Now let’s get back to Chutes and Ladders! Depending on the game you’ve chosen to simulate, you’ll need to structure the simulation differently. For a linear game like Chutes and Ladders, we know that we will progress relatively linearly from tile 0 to tile 100, with a few exceptions (the chutes and the ladders). We will construct a tileMap variable so we can call

tileMap[tile_I_just_landed_on]

and return the tile number a chute or ladder would move me to.

Starting with library imports, we set up our header:

import numpy as np
import matplotlib.pyplot as plt
from copy import deepcopy


nStates = 107   # the number of possible states attainable immediately after a roll
tileMap = np.arange(nStates)    # initialize the tilemap
mapFrom = [1,  4,  9,  21, 28, 36, 48, 49, 51, 56, 62, 64, 71, 80,  87, 93, 95, 98]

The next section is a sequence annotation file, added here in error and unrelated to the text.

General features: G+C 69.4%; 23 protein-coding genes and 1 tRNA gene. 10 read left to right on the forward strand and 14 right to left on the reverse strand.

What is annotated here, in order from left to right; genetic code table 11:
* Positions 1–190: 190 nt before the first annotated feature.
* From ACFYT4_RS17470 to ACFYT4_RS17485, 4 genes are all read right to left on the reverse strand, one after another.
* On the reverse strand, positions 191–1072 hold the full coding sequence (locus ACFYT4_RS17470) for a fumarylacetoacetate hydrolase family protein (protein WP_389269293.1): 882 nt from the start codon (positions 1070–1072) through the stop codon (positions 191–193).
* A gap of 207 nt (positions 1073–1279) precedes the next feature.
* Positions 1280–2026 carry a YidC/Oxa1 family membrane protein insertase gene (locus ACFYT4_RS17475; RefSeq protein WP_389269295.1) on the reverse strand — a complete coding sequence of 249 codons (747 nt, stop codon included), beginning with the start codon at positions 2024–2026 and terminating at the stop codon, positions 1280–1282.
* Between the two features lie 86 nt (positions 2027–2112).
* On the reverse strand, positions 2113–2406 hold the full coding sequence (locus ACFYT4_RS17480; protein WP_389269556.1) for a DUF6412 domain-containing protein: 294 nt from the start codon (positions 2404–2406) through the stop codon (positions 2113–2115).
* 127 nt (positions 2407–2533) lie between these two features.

mapTo =   [38, 14, 31, 42, 84, 44, 26, 11, 67, 53, 18, 60, 91, 100, 24, 73, 76, 78]
tileMap[mapFrom] = mapTo    # mapFrom is the start of a chute/ladder, mapTo is its destination
tileMap[101:] = 99   # overshooting tile 100 leaves the player on tile 99

The Numpy library will handle all our math, matplotlib will handle plotting, and deepcopy will be used to fix a bug that took me WAY TOO DANG LONG to track down.

NOTE: Despite only having tiles 0-100, I’ve defined 107 states here — why? If you’re standing on tile 99, and you (very unwisely) try to move forward 6 tiles, and move 7 tiles due to overshoot, you’d land on tile 106, meaning we actually have to account for 107 total states (0-106). On the last line, we say that landing on any tile over 100 just plops you back on tile 99.

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